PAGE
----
Monday, February 2, 2009

Meet Me On ...

The Dark Side

When a working journalist accepts that position as a public information officer, publicist, or public relations account executive, his colleagues usually wag their heads and say their friend has gone over to “The Dark Side”. As sure as Darth Vader is the front office, you swear you can hear the sucking sound of credibility slipping away. Actually, that’s not fair.

The best PIOs, publicists, and PR people were once journalists. Why? That’s easy: They know the details their journalist colleagues need for their stories, and they understand deadlines. When there is a big event, something sure to draw coverage from all local media and maybe more, it is comforting to reporters, producers, and editors that there is someone who knows what they’re doing, making the advance arrangements. There will be camera spaces or platforms. There may be “pool” cameras or even reporters. There will be a “mult box” with a direct audio feed from the sound system. There will be suitable, safe parking spaces for live trucks. Every question is answered. Every detail is anticipated.

Austin, being the state capital, has several strong groups capable of pulling off major events. The principals have been there and done that.

Earlier screeds railed against journalism-by-news-release in favor of enterprise. The facts are, however, public information officers, publicists, and public relations professionals play an important role in the smooth and factual dissemination of information in our free society. Sure, there are some hacks who are only spinmeisters. They’re easily identified. In today’s complex society with all of its layers of information and subgroups of consumers, it would be next to impossible to collate content without the assistance of these professionals. My previous post asked, where does news come from? A lot of it comes from a news release or a tip from a public relations pro, PIO, or publicist.

The really good PR people set the stage, lay out the facts, and get out of the way, allowing journalism to take place. Sure, they’re being paid to put their client in a good light. But, they also anticipate the problems. Further, the really good ones are transparent, honest, knowing that the truth will shine without excessive polishing.

As a former editor, I’ll admit that some news releases were dead on arrival. I’d read the first few phrases in Outlook and hit the delete button. Those releases really weren’t NEWS releases. They may have been written to satisfy a client and nothing more, while the writer knew all the while they would be DOA. That is a bad day for the PR professional—the release was written for the retainer, for the money.

A good news release should contain all of the elements of a well-written news story. Most of all, it needs a strong lead (To avoid the delete button in “Auto-Preview”). After that, the release must come close to a definition of news. There is a piece found at on the question of “What is news?” My definition is: “Events or developments that interest or affect the greatest number of people in your audience on that day.” So, a good news release must make the case that it fits that definition.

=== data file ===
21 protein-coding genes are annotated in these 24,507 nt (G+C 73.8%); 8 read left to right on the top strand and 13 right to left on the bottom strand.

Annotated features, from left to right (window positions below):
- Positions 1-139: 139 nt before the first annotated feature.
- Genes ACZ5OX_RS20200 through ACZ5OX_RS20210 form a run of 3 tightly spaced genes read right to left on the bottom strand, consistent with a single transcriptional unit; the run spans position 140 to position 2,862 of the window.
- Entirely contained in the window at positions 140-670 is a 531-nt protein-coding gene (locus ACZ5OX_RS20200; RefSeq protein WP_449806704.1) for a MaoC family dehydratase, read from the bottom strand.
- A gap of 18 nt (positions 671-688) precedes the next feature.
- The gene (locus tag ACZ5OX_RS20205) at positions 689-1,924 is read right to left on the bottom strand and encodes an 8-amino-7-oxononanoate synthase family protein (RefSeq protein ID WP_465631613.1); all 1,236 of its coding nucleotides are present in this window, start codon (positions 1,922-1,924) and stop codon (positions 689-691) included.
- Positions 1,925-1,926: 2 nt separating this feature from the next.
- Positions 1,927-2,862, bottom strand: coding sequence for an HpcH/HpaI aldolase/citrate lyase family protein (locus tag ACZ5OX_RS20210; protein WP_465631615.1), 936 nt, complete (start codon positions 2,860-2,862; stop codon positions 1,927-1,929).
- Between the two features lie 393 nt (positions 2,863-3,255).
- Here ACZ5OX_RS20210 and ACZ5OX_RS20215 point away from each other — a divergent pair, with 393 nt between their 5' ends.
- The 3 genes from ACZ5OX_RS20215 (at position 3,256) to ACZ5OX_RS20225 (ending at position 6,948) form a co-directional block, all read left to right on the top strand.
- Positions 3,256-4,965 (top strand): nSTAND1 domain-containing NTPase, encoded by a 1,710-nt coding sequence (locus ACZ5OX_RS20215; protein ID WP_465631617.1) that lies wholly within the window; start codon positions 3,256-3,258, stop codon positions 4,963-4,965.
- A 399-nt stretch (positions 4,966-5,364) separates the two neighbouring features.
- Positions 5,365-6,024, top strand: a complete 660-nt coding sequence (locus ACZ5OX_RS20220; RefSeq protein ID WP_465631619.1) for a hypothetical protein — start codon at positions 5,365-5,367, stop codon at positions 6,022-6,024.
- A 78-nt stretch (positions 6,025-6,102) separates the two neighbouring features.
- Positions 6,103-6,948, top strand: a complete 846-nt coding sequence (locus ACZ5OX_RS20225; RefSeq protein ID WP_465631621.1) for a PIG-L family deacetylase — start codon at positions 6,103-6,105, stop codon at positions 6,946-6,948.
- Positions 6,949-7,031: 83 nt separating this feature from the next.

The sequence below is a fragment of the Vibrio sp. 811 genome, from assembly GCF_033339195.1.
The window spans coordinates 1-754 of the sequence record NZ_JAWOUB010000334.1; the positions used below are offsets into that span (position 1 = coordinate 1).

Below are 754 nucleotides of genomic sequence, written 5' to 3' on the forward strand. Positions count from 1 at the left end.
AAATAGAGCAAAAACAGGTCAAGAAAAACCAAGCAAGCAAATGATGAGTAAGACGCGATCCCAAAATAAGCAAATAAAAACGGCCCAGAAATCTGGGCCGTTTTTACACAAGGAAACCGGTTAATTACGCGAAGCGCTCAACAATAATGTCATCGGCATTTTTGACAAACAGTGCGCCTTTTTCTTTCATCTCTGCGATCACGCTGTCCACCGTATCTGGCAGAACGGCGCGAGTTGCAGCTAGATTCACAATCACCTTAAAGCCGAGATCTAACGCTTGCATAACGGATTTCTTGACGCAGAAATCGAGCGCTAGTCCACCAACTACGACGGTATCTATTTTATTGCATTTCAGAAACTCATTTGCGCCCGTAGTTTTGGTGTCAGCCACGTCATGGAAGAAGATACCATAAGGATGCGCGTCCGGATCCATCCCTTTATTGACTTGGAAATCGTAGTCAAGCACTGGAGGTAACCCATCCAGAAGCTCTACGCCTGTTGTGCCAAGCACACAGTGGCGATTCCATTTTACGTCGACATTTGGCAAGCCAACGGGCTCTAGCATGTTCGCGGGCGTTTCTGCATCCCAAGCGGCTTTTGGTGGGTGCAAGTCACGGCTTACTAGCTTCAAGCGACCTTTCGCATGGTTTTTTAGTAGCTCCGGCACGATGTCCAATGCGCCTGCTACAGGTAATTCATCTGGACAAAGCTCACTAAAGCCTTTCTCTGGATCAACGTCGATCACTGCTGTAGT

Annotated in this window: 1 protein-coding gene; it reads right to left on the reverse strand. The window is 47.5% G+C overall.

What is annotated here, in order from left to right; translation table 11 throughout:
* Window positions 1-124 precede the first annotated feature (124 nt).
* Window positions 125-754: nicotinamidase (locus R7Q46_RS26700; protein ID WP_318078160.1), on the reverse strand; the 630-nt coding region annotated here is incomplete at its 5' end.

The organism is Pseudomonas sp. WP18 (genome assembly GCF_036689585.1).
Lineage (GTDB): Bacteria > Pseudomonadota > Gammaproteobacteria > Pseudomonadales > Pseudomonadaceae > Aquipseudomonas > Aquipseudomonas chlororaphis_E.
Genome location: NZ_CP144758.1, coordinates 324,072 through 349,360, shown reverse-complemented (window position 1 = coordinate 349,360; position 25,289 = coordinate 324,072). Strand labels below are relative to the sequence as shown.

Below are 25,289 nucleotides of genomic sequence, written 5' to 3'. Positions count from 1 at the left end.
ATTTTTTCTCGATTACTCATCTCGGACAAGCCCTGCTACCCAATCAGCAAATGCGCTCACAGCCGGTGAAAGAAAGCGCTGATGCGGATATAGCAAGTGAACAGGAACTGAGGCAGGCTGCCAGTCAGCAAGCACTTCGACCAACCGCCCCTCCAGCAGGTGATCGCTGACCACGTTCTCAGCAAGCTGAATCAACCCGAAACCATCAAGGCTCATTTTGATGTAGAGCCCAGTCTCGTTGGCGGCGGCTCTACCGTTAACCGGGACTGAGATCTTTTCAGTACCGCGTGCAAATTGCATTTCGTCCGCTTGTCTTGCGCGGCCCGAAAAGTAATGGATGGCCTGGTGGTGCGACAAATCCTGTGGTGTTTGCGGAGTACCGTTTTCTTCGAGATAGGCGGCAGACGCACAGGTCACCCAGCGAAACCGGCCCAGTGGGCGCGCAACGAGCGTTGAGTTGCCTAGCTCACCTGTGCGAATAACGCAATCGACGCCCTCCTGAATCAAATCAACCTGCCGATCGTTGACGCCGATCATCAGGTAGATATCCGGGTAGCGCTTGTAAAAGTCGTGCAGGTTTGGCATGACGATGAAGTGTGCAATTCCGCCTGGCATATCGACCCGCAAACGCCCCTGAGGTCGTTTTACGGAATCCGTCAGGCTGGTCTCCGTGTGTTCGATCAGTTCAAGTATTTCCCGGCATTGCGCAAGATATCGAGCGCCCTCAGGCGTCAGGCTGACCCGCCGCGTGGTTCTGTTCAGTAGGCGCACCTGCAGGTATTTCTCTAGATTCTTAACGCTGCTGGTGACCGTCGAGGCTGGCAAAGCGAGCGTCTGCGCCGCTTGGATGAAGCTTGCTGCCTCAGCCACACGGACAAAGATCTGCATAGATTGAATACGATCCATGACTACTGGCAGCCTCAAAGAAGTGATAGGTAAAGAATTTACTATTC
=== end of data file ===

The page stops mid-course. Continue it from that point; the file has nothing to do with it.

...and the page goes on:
Then, if an editor or reporter agrees, the release may be used in some form or fashion. The good news release may even suggest story angles or interviews. The release can be accompanied by useful attachments—Pictures or maps, etc.—just as a one might find as part of an enterprise news story. Another site, www.mcnabbcommunications, has a detailed primer on news releases under the “For Non-Profits” tab.

Just because a story idea originates with a news release or even a news conference should not make it automatically ignored. Knowing that the release went to all newsrooms, the challenge for the journalist is to tell the story better than the competitors, taking the story a little deeper, pushing it further. If it is “news” to start out with, an enterprising reporter knows what to do with it.

It is not by accident that “public relations” is part of the journalism curriculum at most universities.

In all fairness I should mention a couple of things. After all of my years in journalism, I’m a publicity and public relations consultant now, officially planting me on “The Dark Side”. Further, I was honored with the 2002 Silver Spur Media Award from the Texas Public Relations Association when I was managing editor at KXAN TV.

© Jim McNabb, 2009

1 comment:

Anonymous said...

PIOs can be your best friends, here is Arkansas we have a pio for the state police who used to be an assigment editor back in the day.

He couldn't be more of a jerk! He makes it his job to be as difficult as possible.
Shane Deitert